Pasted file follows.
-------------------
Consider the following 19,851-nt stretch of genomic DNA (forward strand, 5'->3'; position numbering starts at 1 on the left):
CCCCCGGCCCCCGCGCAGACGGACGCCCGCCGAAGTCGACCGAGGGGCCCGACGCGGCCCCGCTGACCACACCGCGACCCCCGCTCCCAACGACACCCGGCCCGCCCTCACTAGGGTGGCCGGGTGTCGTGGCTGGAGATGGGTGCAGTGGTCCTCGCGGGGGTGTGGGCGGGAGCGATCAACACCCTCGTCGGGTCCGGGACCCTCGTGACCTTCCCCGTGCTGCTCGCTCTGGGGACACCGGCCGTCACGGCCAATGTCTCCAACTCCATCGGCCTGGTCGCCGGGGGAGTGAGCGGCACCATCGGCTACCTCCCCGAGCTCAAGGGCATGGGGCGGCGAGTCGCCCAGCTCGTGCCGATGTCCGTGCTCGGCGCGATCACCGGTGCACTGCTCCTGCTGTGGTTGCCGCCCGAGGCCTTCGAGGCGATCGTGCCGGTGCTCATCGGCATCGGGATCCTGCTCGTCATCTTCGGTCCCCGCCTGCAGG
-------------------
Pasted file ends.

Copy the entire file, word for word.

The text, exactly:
Consider the following 19,851-nt stretch of genomic DNA (forward strand, 5'->3'; position numbering starts at 1 on the left):
CCCCCGGCCCCCGCGCAGACGGACGCCCGCCGAAGTCGACCGAGGGGCCCGACGCGGCCCCGCTGACCACACCGCGACCCCCGCTCCCAACGACACCCGGCCCGCCCTCACTAGGGTGGCCGGGTGTCGTGGCTGGAGATGGGTGCAGTGGTCCTCGCGGGGGTGTGGGCGGGAGCGATCAACACCCTCGTCGGGTCCGGGACCCTCGTGACCTTCCCCGTGCTGCTCGCTCTGGGGACACCGGCCGTCACGGCCAATGTCTCCAACTCCATCGGCCTGGTCGCCGGGGGAGTGAGCGGCACCATCGGCTACCTCCCCGAGCTCAAGGGCATGGGGCGGCGAGTCGCCCAGCTCGTGCCGATGTCCGTGCTCGGCGCGATCACCGGTGCACTGCTCCTGCTGTGGTTGCCGCCCGAGGCCTTCGAGGCGATCGTGCCGGTGCTCATCGGCATCGGGATCCTGCTCGTCATCTTCGGTCCCCGCCTGCAGG